Give any business owner the chance to win a 50 percent tax credit and the response will likely be "Where do I sign?" As part of the healthcare reform package, the federal government has handed small- to mid-sized pharmaceutical, biotech, and medical device firms a deal with precisely these once-in-a-lifetime terms.
Unsurprisingly, the response to the government's Qualifying Therapeutic Discovery Project tax credit program - which allows companies with 250 or fewer employees to collect up to $5 million - has been largely positive. "This program brings a much-needed shot in the arm to small life science companies for whom the capital markets have been frozen," wrote Jim Greenwood, president and CEO of the Biotechnology Industry Organization, in a statement. "It allows research-intensive small businesses to continue cutting-edge projects to develop advanced medicines and, ultimately, cures to help patients suffering from the world's most debilitating diseases."
It is hard to argue with this logic. But while it makes sense to note the program's potential to turn a few fledgling firms into big winners, a corollary must be included: The federal government cannot pick winners without also creating some losers.
So enticing were these incentives that some expected hundreds, if not thousands, of small- to mid-sized biotech firms to apply for them. Some firms likely submitted multiple applications for promising devices and therapies. With total tax credits and grants capped at $1 billion, significant oversubscription to the program has always been a foregone conclusion. Given the long odds, the program began to resemble a lottery instead of a panacea for emerging biotech companies. It would be downright illogical not to apply for these incentives. But when the government picks the winners, the effect on the marketplace will be noticeable. Suppose five biotech startups, all of which focused on novel cancer therapies, applied for the grants. If the firm that specialized in a chemotherapy cocktail for a certain cancer won a $500,000 grant, its competitors would find themselves at a competitive disadvantage, with relatively less money to spend on marketing or R&D.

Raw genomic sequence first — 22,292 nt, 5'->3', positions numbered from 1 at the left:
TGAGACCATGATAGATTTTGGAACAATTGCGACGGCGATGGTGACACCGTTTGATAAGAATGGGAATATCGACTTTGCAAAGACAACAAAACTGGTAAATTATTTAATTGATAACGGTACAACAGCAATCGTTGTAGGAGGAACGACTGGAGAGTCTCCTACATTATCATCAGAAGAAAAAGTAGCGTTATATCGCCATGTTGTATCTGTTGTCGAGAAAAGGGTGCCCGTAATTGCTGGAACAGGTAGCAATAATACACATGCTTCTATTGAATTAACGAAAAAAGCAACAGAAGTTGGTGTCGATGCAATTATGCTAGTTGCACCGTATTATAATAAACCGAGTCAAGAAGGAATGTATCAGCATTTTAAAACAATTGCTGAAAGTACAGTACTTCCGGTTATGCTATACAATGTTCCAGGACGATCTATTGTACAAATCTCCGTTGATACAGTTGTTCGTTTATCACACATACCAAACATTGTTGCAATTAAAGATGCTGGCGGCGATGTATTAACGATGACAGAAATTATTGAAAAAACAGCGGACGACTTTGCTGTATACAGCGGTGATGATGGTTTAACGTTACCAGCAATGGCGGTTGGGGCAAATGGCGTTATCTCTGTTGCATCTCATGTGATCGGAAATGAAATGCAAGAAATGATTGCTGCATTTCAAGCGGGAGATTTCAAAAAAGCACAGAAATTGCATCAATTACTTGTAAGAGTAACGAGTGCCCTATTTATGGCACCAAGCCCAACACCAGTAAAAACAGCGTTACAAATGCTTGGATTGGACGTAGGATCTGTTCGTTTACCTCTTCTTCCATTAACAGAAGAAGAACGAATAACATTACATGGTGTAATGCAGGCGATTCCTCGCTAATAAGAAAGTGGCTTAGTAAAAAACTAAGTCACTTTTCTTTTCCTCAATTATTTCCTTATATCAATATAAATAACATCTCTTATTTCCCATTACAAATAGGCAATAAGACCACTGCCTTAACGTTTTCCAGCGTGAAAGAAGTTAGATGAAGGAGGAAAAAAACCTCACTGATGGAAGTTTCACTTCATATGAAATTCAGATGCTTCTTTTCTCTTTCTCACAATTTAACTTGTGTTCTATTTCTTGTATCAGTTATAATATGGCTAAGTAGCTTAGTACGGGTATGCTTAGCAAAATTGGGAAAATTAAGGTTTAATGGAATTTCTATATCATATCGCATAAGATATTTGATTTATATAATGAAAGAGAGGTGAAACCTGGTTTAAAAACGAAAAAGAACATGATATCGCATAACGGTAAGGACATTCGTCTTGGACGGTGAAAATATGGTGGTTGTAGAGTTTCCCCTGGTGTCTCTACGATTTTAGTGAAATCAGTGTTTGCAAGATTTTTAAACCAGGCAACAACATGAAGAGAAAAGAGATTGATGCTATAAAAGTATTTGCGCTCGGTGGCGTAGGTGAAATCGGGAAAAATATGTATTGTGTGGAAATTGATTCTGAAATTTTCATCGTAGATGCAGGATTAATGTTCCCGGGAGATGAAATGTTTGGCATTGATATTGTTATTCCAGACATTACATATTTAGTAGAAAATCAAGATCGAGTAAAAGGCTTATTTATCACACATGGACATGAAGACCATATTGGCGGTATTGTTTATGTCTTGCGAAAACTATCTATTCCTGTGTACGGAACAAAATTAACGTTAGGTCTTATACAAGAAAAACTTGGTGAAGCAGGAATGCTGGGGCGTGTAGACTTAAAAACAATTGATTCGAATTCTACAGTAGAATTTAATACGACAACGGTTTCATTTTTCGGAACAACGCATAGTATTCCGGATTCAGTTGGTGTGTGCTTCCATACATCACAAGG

Over the long run, what might prove more valuable to that company is the legitimizing effect the federal government lends when it assists one device or treatment over another. Let's say the firm was a pre-revenue company. The $500,000 grant would mean less pressure to raise capital. And the government's stamp of approval could improve the startup's chance of receiving follow-on funding from private-sector sources. The government would have given its support to this cancer treatment.
At some point, all new therapies or devices must cross the crucial hurdle of securing reimbursement status from Medicare, Medicaid, and private insurance providers. Regardless of whether the government intended such a broad interpretation of its actions, observers might see the grant award as evidence that the aforementioned biotech firm had developed promising, cost-effective, and reimbursement-worthy technology. If three of that company's four direct competitors failed to win $500,000 grants of their own, they would find themselves at the back of the pack. One could hardly blame them for being displeased.
This otherwise helpful incentives program actually puts pressure on eligible firms to play the game and submit their applications. Not only do companies want to gain a competitive edge from winning these incentives, they also wanted to avoid competing with other companies that have benefited from a lucrative tax credit or grant. The savviest firms took this program seriously. Over the past few months, companies have been advised to put their best and brightest on the application process, and to think strategically about boosting their odds of being one of the fortunate few to secure these federal handouts.